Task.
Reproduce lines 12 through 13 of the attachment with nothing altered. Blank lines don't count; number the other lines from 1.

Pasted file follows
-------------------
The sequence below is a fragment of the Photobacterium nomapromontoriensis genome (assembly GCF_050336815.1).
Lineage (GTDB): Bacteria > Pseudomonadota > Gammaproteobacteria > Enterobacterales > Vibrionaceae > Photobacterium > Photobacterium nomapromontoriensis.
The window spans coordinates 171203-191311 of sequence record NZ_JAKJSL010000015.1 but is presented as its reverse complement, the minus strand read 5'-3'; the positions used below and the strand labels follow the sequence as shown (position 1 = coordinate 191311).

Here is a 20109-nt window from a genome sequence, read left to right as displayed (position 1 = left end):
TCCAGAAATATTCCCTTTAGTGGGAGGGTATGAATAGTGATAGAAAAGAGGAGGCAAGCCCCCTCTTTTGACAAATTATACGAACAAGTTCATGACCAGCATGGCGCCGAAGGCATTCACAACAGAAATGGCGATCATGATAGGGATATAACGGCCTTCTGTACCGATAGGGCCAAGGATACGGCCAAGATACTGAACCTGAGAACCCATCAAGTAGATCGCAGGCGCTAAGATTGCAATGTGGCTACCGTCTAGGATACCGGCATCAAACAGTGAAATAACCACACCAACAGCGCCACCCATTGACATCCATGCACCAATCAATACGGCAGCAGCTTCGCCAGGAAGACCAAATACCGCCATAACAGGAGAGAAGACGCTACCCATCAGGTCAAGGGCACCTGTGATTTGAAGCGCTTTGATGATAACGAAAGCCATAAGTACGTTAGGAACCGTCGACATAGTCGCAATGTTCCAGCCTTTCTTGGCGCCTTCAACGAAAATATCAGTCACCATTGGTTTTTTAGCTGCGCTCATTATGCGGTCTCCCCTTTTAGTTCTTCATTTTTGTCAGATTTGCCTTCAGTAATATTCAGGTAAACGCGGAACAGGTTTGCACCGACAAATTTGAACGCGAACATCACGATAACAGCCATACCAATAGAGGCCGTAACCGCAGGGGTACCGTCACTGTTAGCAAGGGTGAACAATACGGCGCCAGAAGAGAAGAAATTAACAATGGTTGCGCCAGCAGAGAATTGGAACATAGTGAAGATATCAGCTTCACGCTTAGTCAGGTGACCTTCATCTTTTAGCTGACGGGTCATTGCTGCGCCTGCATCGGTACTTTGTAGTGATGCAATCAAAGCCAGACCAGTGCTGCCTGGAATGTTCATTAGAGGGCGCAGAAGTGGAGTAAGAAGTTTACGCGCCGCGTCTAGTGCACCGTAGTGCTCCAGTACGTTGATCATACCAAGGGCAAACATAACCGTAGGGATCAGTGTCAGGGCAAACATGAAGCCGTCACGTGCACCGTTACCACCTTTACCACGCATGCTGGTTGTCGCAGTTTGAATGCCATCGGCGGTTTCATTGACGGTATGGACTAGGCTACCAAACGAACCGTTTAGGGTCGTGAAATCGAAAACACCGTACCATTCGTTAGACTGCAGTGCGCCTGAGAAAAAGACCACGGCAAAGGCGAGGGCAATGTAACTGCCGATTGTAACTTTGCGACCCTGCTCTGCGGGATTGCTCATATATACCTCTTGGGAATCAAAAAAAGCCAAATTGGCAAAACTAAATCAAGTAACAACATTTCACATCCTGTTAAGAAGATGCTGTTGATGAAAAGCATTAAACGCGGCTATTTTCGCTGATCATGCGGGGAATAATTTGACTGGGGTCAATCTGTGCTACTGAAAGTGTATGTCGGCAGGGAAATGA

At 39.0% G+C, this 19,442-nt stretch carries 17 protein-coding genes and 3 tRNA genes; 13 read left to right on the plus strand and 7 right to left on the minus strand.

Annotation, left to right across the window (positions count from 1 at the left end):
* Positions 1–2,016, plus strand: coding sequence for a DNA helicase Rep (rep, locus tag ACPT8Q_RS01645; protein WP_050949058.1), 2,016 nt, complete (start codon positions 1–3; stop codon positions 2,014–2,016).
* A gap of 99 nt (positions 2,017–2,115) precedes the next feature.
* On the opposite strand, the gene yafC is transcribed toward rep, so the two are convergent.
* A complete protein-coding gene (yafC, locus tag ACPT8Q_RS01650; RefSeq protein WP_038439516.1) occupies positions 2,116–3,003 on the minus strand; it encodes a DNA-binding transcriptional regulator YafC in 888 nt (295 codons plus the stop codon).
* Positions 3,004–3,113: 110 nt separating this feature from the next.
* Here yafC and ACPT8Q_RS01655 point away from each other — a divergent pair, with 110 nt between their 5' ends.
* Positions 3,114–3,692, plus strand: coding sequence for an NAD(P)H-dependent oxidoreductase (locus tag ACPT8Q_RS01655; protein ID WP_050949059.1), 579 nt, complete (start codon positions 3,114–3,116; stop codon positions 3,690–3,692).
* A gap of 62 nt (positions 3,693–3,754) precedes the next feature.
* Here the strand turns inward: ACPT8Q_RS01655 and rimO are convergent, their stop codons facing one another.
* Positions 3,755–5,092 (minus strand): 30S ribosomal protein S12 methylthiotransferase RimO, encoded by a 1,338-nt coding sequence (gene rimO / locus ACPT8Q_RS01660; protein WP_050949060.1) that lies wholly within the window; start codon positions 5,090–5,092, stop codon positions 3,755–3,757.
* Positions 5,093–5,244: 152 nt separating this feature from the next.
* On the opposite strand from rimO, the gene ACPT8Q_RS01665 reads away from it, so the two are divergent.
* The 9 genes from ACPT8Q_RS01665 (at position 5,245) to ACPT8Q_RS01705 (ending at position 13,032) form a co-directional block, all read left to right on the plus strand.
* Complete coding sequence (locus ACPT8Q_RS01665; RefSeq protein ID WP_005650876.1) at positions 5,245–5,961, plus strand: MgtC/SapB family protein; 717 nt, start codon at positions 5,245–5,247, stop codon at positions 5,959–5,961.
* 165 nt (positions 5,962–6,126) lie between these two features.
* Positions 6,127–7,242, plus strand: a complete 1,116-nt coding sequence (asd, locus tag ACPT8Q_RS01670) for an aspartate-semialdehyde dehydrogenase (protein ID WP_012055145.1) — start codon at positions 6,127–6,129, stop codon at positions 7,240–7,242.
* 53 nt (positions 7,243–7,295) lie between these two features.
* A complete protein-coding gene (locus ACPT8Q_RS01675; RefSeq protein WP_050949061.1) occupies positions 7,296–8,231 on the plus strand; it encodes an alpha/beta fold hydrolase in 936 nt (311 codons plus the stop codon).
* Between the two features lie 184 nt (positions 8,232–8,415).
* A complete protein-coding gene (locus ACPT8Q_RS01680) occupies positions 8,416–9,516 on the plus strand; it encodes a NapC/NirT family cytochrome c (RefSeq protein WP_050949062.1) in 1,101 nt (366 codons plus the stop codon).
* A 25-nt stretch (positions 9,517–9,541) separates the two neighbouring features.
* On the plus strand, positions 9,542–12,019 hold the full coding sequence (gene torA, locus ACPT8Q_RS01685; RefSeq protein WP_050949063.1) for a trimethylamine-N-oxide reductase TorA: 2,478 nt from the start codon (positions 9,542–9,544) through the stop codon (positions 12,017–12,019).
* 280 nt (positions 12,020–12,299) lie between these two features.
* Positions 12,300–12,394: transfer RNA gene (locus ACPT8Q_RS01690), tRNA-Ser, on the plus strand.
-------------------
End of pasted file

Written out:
* Positions 3,004–3,113: 110 nt separating this feature from the next.
* Here yafC and ACPT8Q_RS01655 point away from each other — a divergent pair, with 110 nt between their 5' ends.